After reading Fall of Giants, I was eager to read this 2nd part of the trilogy. And having it read by John Lee made it all the more attractive.
But now, after completing the book I am mystified and puzzled how Follett managed to forget (or else ignored) one of the most overwhelming human tragedies of that (or any other) century - the holocaust! While he poignantly described the suffering of Germans (at the hands of Red Army rapists, or gestapo Nazis for example), he somehow decided not to even mention the systematic dehumanization, exile, and extermination of millions in death camps. Maybe this topic is unpopular, or maybe he felt that others have written about it. But if this book is to be a believable piece of historical fiction, this omission just appears most glaring.
I'm obsessed with this trilogy ... At least thru book two Winter of the World.. John lee the reader is fantastic especially with his change of voices and accents. There are so many characters which Mr Lee helps us get to know thru his easy delivery.
I was blown away again. I could picture the face of every character.
This book made me think about my grandparents and all that they lived through in the 1930's and 40's. Follett always puts you in the shoes of the people he writes about and this novel is no different.
Another great book from Ken Follet, following up on the first book of the Century Triology. The story really catches you.
The narrator is great.
I will be re-listening when the third book comes out. The story is riveting and kept me glued to my phone. Love the way each family's story intertwined with the next.
The only reason I didn't give it five stars- john lee repeats character voices. However the accents made it enjoyable and easy to keep the story lines separate.
One of the best. I'm sleep deprived because I just couldn't stop.
The interconnectedness of Characters in this second generation.
John Lee is an exceptional narrator and suits Follett's books perfectly. He has that Maserpiece theater quality without sounding dry or pretentious.
I enjoyed the first novel set in WWI. It was a good (not great) overview of the events that set in motion the first world war, but this second novel too a far too superficial description of these monumental events.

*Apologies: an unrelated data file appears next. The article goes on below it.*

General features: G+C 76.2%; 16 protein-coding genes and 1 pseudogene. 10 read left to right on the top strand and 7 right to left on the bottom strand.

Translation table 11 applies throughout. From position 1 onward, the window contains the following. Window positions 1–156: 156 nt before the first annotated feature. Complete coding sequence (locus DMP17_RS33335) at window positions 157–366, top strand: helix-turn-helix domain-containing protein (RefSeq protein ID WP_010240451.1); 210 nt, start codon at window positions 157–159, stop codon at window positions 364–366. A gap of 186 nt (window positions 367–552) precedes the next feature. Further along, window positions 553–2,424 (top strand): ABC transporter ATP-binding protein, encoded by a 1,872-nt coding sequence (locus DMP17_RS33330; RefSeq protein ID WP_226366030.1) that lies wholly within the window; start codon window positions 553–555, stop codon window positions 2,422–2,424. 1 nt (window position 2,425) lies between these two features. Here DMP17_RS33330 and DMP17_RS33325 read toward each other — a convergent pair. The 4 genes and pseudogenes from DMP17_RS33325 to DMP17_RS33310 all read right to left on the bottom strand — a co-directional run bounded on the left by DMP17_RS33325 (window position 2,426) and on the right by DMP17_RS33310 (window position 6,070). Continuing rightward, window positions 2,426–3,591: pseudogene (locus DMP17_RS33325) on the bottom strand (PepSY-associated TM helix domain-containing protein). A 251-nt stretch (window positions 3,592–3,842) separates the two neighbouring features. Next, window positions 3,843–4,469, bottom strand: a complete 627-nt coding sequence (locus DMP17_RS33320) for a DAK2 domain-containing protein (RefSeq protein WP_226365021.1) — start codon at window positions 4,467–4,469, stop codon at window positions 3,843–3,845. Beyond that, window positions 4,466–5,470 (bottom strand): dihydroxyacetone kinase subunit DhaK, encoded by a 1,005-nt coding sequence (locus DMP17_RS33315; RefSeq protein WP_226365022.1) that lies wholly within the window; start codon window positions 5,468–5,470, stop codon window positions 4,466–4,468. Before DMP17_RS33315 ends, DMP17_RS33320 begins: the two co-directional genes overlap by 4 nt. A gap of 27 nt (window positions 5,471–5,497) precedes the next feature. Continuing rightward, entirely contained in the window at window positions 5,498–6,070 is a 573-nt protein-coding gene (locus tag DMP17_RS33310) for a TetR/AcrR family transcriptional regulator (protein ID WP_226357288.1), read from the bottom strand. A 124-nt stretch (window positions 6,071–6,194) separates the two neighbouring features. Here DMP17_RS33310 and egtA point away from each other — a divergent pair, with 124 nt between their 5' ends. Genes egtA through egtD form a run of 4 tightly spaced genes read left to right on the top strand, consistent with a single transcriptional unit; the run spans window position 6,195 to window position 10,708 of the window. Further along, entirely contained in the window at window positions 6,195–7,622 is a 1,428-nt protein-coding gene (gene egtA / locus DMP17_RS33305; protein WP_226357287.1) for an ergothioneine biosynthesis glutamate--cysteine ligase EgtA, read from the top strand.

But here's my biggest grip.... Ken Follett is a frustrated soft-porn, tawdry tale teller... You could almost count on his sexual frustration coming out every 5th 'page'... I wanted to read about interesting characters set in real historical context, not how sexually aroused they inevitably became all the time. It started in the first book and he continues it with abandon in this second one. I was almost waiting for Fabio to appear as one of the characters. Not for me. Because of this, I WON'T be reading the third novel when it appears. Almost enough to make me not finish it.
yes, because I have little time to read yet gobs of time in the car to listen
and a penny for your thoughts
Ken Follett has taken historical fiction to a new level. If history was presented to school children with as much excitement and empathy, this world would literally be a better place.
You will find no Fictional story with more excitement, intrigue, heroism and depth than
Not if I can help it. The lovely sound of his voice is overshadowed (for me) by his William Shatner style delivery. I expounded on this in my first review of this trilogy so I won't repeat myself.
Grigori or Volodya Peshkov - Grigori would probably be my first choice but both me, for the same reason. I feel they are cut from the same cloth (no only by genetics) but born into different times, will obviously have different fates. Both are men of honor, without many options. Unlike the British and German families, their path was not as clear. Oppressed people, even in Nazi German often have the choice to submit or fight and die. Terrible choices but clear cut. Grigori's government, country and family was so disorganized, unreliable and inconsistent that his choices weren't as clear. Volodya's not as much but similar. Both also seem less resolute and sure that his experience is the only experience worth fighting for. Both seem smart, open minded and honorable. An evening with either one would probably be stimulating and enlightening for us both.
The wait for Book 3 is tough.
I have read all of Ken Follett's books. Another one that held my interest.
I listen while commuting in my car.